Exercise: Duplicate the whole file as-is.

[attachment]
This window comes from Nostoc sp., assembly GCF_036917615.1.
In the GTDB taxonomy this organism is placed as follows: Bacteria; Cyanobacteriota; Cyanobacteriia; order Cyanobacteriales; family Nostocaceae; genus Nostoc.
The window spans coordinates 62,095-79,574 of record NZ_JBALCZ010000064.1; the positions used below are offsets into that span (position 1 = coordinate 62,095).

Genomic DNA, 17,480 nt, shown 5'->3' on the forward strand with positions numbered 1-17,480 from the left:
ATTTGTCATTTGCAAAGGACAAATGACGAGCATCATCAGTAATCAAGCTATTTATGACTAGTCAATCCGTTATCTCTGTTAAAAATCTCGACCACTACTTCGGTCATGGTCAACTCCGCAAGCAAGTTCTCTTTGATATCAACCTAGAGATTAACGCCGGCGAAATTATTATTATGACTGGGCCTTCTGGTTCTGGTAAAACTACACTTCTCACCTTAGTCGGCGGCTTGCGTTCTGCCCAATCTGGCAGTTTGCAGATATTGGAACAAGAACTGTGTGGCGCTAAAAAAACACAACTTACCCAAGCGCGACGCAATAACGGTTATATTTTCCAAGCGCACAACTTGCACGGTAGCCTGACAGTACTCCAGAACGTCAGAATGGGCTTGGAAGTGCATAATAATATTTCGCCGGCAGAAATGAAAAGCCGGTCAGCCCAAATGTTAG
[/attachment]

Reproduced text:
This window comes from Nostoc sp., assembly GCF_036917615.1.
In the GTDB taxonomy this organism is placed as follows: Bacteria; Cyanobacteriota; Cyanobacteriia; order Cyanobacteriales; family Nostocaceae; genus Nostoc.
The window spans coordinates 62,095-79,574 of record NZ_JBALCZ010000064.1; the positions used below are offsets into that span (position 1 = coordinate 62,095).

Genomic DNA, 17,480 nt, shown 5'->3' on the forward strand with positions numbered 1-17,480 from the left:
ATTTGTCATTTGCAAAGGACAAATGACGAGCATCATCAGTAATCAAGCTATTTATGACTAGTCAATCCGTTATCTCTGTTAAAAATCTCGACCACTACTTCGGTCATGGTCAACTCCGCAAGCAAGTTCTCTTTGATATCAACCTAGAGATTAACGCCGGCGAAATTATTATTATGACTGGGCCTTCTGGTTCTGGTAAAACTACACTTCTCACCTTAGTCGGCGGCTTGCGTTCTGCCCAATCTGGCAGTTTGCAGATATTGGAACAAGAACTGTGTGGCGCTAAAAAAACACAACTTACCCAAGCGCGACGCAATAACGGTTATATTTTCCAAGCGCACAACTTGCACGGTAGCCTGACAGTACTCCAGAACGTCAGAATGGGCTTGGAAGTGCATAATAATATTTCGCCGGCAGAAATGAAAAGCCGGTCAGCCCAAATGTTAG